Arians said it will be a game-time decision as to whether Stanton or recently signed Matt Barkley would be Gabbert's backup.

Gabbert will be making his 41st NFL start. He has a 9-31 record. He signed with Arizona last offseason and was the third quarterback until Carson Palmer broke his arm against the Los Angeles Rams in London and was lost for the season.

49ers Mailbag: Should Shanahan give up play-calling?


49ers Mailbag: Should Shanahan give up play-calling?

Believe it or not, the 49ers’ offense is improved from last season.

The 49ers ranked 31st in the NFL in 2016, averaging 308.1 yards per game. Although the offense is producing just a little better (325.9 yards per game), their ranking this season has shot up to 21st in the league.

The 49ers have had a different head coach and different person running the offense in each of the past four seasons, so their continuity has been severely lacking.

Next season, the 49ers should finally have carryover from one season to the next.

The direction of the offense is one of the topics addressed on this edition of 49ers Mailbag (questions were submitted via Facebook):

Now that we have Jimmy G do you see 49ers getting an offensive coordinator or will it still be Kyle calling the plays? (Julio Orozco)
I'm not sure why the arrival of Jimmy Garoppolo would have any impact on the 49ers’ offensive structure, but in any event, the answer is a resounding, “No.”

Kyle Shanahan has been hailed as one of the best offensive coordinators in the NFL. The reason he was hired as 49ers head coach was, in large part, because of the success he achieved while designing offenses and calling plays.

Why would he give that up? It makes no sense.

Rob Demovsky of ESPN this week identified the 32 primary play-callers. There are 18 NFL head coaches with offensive backgrounds. Twelve of those coaches call their own plays.

Shanahan has a staff of assistant coaches on whom he leans. Passing game specialist Mike LaFleur and quarterbacks coach Rich Scangarello are closely involved in working with Shanahan on the passing game, while running game specialist Mike McDaniel, offensive line coach John Benton and running backs coach Bobby Turner spearhead the involvement in the ground game.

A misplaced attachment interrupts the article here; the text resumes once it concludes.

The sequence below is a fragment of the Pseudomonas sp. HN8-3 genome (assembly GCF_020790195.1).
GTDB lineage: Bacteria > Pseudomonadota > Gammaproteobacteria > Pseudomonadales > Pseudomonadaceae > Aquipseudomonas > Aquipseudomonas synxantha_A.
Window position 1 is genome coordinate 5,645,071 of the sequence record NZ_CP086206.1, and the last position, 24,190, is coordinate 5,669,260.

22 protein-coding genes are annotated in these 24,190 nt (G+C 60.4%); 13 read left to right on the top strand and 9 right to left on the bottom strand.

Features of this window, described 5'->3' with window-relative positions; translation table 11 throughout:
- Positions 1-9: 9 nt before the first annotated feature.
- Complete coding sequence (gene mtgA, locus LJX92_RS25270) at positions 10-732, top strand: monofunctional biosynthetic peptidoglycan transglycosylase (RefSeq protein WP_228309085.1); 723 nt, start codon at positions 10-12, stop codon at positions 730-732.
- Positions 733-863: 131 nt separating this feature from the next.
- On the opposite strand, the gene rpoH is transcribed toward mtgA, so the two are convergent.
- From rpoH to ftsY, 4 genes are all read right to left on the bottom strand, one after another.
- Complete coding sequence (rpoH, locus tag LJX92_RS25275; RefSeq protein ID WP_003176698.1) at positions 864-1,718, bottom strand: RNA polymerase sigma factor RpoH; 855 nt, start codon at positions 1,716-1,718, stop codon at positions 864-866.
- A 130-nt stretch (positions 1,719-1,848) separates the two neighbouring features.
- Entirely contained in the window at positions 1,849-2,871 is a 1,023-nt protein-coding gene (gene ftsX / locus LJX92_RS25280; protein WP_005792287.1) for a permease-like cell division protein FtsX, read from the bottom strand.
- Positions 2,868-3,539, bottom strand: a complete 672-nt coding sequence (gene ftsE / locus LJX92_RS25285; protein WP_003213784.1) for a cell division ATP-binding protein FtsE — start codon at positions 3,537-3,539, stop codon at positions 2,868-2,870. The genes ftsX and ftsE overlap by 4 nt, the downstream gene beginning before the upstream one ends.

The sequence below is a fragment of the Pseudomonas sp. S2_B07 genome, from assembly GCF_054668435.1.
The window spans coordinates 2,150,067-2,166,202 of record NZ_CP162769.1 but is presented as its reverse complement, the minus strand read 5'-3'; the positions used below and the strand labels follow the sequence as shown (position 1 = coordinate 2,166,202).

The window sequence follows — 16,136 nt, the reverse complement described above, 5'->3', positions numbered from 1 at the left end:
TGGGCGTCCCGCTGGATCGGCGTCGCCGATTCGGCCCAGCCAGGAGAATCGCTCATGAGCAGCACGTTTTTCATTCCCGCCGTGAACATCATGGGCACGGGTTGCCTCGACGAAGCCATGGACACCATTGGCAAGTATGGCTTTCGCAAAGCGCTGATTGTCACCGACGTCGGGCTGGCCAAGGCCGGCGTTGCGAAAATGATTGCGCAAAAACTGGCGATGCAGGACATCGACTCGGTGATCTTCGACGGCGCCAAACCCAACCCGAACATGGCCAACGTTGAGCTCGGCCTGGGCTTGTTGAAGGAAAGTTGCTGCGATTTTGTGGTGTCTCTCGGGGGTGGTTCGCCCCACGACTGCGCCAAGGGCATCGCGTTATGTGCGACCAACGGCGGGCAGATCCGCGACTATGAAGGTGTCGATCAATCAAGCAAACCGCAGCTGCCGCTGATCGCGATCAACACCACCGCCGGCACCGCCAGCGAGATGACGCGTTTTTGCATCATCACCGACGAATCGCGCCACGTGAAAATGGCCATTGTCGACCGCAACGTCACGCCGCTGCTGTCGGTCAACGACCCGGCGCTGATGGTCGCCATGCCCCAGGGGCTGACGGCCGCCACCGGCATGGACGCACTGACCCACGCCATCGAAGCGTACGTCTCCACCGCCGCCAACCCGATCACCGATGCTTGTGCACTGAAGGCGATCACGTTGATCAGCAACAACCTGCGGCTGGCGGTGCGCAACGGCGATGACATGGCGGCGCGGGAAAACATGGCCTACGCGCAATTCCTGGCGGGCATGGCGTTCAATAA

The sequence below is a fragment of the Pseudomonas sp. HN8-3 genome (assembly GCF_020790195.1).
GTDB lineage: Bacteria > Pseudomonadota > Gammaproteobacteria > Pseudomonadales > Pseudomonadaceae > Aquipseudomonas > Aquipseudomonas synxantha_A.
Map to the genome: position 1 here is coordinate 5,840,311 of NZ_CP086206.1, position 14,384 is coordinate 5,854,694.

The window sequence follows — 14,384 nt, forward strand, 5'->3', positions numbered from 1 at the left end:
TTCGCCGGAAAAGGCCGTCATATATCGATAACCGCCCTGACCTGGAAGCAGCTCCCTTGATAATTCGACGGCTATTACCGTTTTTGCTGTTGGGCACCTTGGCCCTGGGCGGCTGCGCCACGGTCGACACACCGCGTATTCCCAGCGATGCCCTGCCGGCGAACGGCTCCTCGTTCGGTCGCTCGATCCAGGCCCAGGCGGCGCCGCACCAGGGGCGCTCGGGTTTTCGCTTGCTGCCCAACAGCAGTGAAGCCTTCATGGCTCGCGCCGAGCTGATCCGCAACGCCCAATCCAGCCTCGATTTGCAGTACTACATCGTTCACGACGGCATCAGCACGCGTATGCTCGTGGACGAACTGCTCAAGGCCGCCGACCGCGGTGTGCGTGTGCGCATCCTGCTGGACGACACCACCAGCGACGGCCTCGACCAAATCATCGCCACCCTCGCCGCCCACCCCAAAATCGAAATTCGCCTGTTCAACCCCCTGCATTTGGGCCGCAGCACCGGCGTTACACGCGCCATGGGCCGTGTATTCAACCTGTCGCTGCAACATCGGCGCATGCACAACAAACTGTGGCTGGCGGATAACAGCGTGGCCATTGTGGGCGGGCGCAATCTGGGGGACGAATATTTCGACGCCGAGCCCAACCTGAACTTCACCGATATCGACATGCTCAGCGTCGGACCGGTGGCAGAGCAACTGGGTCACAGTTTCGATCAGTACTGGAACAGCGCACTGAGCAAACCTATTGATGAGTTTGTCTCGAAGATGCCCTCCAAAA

But, make no mistake, it is Shanahan who calls the shots. And that's the way it should be. If Shanahan stepped aside as his own offensive coordinator, he would be diminishing his biggest strength as a coach.

What do you see happing with the Hyde situation? We drafted Joe Williams and Breida seems to be a bright spot. There’s a lot of talk about Barkley from Penn State with that high 1st rounder. (Manny Hinojos)
There does not seem to be any movement toward a long-term extension for Hyde. It is getting to the point in the season where it makes a lot more sense for Hyde to play out his contract and hit the open market.

There is no question in my mind the 49ers like Hyde a lot. He has scored some major points with the organization for his performance on the field and how he has responded off the field.

GM John Lynch loved it when Hyde came to the defense of quarterback C.J. Beathard, tussled with Arizona lineman Frostee Rucker and got ejected from the game.

That said, the 49ers are not going to break the bank for Hyde. A multi-year agreement has to come at the right price. My personal feeling is that running backs are luxury pieces when the remainder of a team’s roster -- especially the offensive line -- is set.

Shanahan and his father, Mike Shanahan, and Turner (the assistant coach who served on both of their staffs) have achieved a lot of success without investing heavily in running backs. That’s why I think the 49ers would be best-served by investing elsewhere and using another mid-round draft pick on a running back.

With Joshua Garnett coming back next season how aggressive will Lynch and Shanahan be in trying to get guards this offseason? (David Hartless)
Garnett is not a particularly good fit for this offensive scheme. The presence of Garnett can help increase the competition next offseason, but I do not believe he is being penciled in as a starter.

The 49ers will certainly be aggressive in an attempt to upgrade the guard positions. Currently, Laken Tomlinson and Brandon Fusco are the starters. Neither will be assured a starting job when the offseason begins.

The 49ers did not see enough from Garnett to determine he has a future with the organization, but he will be given the opportunity to come back healthy and prove himself.

Is Eric Reid in long-term plans? (Grant Rasmussen)
I do not believe so. I think the 49ers would like their starting safeties next season to be Jimmie Ward and Jaquiski Tartt – with Adrian Colbert as the front-runner for the No. 3 job.

The 49ers can also be expected to add a player or two in free agency, as well as the draft, to provide a competitive environment in the offseason. The 49ers seemed to telegraph their intention with Reid when they moved him to linebacker with Ward and Tartt remaining as the starting safeties.

That position change lasted about a week, as Ward’s injury prompted the team to move Reid back to safety. Reid is scheduled to be an unrestricted free agent at the end of the season. It's entirely possible there will not be a big market for him, but I do not believe the 49ers are going to be ultra-competitive in retaining him on the open market.